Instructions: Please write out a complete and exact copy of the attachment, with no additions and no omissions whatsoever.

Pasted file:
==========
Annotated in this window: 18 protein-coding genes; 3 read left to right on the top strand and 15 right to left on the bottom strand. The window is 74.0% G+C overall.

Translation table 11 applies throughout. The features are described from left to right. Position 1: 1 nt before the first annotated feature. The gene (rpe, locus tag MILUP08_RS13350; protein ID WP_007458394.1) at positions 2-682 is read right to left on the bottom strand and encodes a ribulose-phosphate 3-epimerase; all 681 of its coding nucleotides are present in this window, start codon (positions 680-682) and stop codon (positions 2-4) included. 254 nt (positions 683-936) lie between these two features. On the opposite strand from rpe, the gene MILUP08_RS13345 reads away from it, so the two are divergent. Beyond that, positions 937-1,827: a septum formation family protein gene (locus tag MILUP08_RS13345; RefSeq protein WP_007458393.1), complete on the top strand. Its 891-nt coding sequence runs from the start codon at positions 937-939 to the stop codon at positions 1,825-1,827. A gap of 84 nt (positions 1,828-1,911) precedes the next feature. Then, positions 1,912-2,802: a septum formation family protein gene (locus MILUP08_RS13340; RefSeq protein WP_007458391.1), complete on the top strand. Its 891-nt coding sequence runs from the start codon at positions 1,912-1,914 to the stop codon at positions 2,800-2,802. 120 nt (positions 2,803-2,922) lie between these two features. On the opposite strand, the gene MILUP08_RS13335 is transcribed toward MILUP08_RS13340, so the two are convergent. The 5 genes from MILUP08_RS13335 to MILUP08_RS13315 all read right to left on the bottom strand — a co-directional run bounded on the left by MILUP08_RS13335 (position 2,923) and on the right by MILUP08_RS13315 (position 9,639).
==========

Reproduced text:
Annotated in this window: 18 protein-coding genes; 3 read left to right on the top strand and 15 right to left on the bottom strand. The window is 74.0% G+C overall.

Translation table 11 applies throughout. The features are described from left to right. Position 1: 1 nt before the first annotated feature. The gene (rpe, locus tag MILUP08_RS13350; protein ID WP_007458394.1) at positions 2-682 is read right to left on the bottom strand and encodes a ribulose-phosphate 3-epimerase; all 681 of its coding nucleotides are present in this window, start codon (positions 680-682) and stop codon (positions 2-4) included. 254 nt (positions 683-936) lie between these two features. On the opposite strand from rpe, the gene MILUP08_RS13345 reads away from it, so the two are divergent. Beyond that, positions 937-1,827: a septum formation family protein gene (locus tag MILUP08_RS13345; RefSeq protein WP_007458393.1), complete on the top strand. Its 891-nt coding sequence runs from the start codon at positions 937-939 to the stop codon at positions 1,825-1,827. A gap of 84 nt (positions 1,828-1,911) precedes the next feature. Then, positions 1,912-2,802: a septum formation family protein gene (locus MILUP08_RS13340; RefSeq protein WP_007458391.1), complete on the top strand. Its 891-nt coding sequence runs from the start codon at positions 1,912-1,914 to the stop codon at positions 2,800-2,802. 120 nt (positions 2,803-2,922) lie between these two features. On the opposite strand, the gene MILUP08_RS13335 is transcribed toward MILUP08_RS13340, so the two are convergent. The 5 genes from MILUP08_RS13335 to MILUP08_RS13315 all read right to left on the bottom strand — a co-directional run bounded on the left by MILUP08_RS13335 (position 2,923) and on the right by MILUP08_RS13315 (position 9,639).